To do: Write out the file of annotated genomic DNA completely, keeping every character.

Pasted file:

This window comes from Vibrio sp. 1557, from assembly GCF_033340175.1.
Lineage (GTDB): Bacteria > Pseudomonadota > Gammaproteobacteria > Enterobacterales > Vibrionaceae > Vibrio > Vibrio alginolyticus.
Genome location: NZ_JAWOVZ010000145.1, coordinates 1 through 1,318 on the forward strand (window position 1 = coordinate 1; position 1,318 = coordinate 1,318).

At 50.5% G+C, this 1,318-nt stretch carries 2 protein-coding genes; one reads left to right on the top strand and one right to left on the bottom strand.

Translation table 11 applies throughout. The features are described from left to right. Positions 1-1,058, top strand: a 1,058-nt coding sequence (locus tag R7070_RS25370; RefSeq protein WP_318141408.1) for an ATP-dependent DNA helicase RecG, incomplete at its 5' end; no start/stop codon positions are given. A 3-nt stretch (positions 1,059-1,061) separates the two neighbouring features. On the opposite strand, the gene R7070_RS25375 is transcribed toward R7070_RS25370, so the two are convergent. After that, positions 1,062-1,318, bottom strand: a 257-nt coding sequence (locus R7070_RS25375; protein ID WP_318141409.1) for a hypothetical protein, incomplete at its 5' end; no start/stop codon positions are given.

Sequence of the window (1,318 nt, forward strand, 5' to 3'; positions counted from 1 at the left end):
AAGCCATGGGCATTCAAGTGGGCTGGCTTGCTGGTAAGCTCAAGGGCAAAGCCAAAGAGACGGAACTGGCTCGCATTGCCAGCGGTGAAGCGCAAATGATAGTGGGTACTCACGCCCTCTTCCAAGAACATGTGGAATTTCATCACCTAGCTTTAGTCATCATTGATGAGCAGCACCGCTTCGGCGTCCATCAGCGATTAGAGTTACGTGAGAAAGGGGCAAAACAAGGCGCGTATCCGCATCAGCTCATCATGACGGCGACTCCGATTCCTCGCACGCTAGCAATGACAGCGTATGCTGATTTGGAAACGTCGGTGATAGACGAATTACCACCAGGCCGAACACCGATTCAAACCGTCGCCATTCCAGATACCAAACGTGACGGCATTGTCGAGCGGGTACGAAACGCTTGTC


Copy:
This window comes from Vibrio sp. 1557, from assembly GCF_033340175.1.
Lineage (GTDB): Bacteria > Pseudomonadota > Gammaproteobacteria > Enterobacterales > Vibrionaceae > Vibrio > Vibrio alginolyticus.
Genome location: NZ_JAWOVZ010000145.1, coordinates 1 through 1,318 on the forward strand (window position 1 = coordinate 1; position 1,318 = coordinate 1,318).

At 50.5% G+C, this 1,318-nt stretch carries 2 protein-coding genes; one reads left to right on the top strand and one right to left on the bottom strand.

Translation table 11 applies throughout. The features are described from left to right. Positions 1-1,058, top strand: a 1,058-nt coding sequence (locus tag R7070_RS25370; RefSeq protein WP_318141408.1) for an ATP-dependent DNA helicase RecG, incomplete at its 5' end; no start/stop codon positions are given. A 3-nt stretch (positions 1,059-1,061) separates the two neighbouring features. On the opposite strand, the gene R7070_RS25375 is transcribed toward R7070_RS25370, so the two are convergent. After that, positions 1,062-1,318, bottom strand: a 257-nt coding sequence (locus R7070_RS25375; protein ID WP_318141409.1) for a hypothetical protein, incomplete at its 5' end; no start/stop codon positions are given.

Sequence of the window (1,318 nt, forward strand, 5' to 3'; positions counted from 1 at the left end):
AAGCCATGGGCATTCAAGTGGGCTGGCTTGCTGGTAAGCTCAAGGGCAAAGCCAAAGAGACGGAACTGGCTCGCATTGCCAGCGGTGAAGCGCAAATGATAGTGGGTACTCACGCCCTCTTCCAAGAACATGTGGAATTTCATCACCTAGCTTTAGTCATCATTGATGAGCAGCACCGCTTCGGCGTCCATCAGCGATTAGAGTTACGTGAGAAAGGGGCAAAACAAGGCGCGTATCCGCATCAGCTCATCATGACGGCGACTCCGATTCCTCGCACGCTAGCAATGACAGCGTATGCTGATTTGGAAACGTCGGTGATAGACGAATTACCACCAGGCCGAACACCGATTCAAACCGTCGCCATTCCAGATACCAAACGTGACGGCATTGTCGAGCGGGTACGAAACGCTTGTC